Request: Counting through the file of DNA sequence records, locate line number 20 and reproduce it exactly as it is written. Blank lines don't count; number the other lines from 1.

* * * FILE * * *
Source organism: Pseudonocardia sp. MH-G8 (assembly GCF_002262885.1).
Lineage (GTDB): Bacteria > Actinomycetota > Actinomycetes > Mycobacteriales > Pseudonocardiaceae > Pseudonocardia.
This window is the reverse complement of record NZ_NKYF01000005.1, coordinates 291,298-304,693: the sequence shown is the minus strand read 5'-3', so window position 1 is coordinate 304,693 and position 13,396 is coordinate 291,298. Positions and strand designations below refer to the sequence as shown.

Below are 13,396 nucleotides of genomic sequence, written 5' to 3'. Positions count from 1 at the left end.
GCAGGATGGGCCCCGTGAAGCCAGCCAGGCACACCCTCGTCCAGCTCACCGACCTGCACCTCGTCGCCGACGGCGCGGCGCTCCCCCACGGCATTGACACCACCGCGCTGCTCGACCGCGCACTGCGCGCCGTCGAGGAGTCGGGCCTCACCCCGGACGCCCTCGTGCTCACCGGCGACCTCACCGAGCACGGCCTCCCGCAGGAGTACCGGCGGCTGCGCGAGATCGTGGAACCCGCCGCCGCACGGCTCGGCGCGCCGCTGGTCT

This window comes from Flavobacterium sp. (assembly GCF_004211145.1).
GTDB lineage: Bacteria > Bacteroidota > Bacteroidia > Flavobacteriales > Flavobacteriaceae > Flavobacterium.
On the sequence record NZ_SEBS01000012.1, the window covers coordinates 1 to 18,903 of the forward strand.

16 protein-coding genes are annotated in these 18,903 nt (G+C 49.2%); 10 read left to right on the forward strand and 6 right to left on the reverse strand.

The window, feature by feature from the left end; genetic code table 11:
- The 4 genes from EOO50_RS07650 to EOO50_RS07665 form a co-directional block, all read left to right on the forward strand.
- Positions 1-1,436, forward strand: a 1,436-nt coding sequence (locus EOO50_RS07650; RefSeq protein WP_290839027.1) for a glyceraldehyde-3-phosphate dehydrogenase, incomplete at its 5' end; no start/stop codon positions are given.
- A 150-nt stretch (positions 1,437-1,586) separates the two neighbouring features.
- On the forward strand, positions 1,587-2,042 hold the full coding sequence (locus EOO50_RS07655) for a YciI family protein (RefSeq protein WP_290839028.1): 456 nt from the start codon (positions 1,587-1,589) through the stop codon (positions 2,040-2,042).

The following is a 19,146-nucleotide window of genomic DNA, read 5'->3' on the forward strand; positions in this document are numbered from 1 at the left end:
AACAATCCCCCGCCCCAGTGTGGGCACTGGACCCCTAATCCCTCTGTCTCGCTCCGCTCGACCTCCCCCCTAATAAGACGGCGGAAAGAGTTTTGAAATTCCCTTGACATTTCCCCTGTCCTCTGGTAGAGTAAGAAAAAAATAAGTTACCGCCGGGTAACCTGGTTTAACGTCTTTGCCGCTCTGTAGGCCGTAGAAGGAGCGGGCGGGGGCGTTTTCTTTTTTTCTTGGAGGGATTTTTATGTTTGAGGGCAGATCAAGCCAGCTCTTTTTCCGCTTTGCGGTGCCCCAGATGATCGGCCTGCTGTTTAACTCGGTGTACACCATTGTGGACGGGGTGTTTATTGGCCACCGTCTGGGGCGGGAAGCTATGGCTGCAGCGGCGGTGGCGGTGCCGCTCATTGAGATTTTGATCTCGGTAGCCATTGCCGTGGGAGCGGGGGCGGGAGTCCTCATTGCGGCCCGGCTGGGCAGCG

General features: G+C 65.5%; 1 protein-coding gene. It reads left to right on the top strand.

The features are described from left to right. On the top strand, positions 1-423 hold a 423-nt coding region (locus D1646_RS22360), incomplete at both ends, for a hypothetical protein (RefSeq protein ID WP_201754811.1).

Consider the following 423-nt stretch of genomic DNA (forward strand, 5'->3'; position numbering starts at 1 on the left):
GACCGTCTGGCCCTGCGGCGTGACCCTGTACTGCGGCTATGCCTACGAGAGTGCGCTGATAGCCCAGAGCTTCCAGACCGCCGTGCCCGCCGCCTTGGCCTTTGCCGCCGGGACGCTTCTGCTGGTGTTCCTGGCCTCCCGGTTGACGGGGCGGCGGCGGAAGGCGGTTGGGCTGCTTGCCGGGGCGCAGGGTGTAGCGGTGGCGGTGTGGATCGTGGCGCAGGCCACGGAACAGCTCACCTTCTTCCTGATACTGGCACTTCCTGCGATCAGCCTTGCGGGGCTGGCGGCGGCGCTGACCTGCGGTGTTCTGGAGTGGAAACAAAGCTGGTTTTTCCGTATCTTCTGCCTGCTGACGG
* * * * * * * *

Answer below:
GACCGTCTGGCCCTGCGGCGTGACCCTGTACTGCGGCTATGCCTACGAGAGTGCGCTGATAGCCCAGAGCTTCCAGACCGCCGTGCCCGCCGCCTTGGCCTTTGCCGCCGGGACGCTTCTGCTGGTGTTCCTGGCCTCCCGGTTGACGGGGCGGCGGCGGAAGGCGGTTGGGCTGCTTGCCGGGGCGCAGGGTGTAGCGGTGGCGGTGTGGATCGTGGCGCAGGCCACGGAACAGCTCACCTTCTTCCTGATACTGGCACTTCCTGCGATCAGCCTTGCGGGGCTGGCGGCGGCGCTGACCTGCGGTGTTCTGGAGTGGAAACAAAGCTGGTTTTTCCGTATCTTCTGCCTGCTGACGG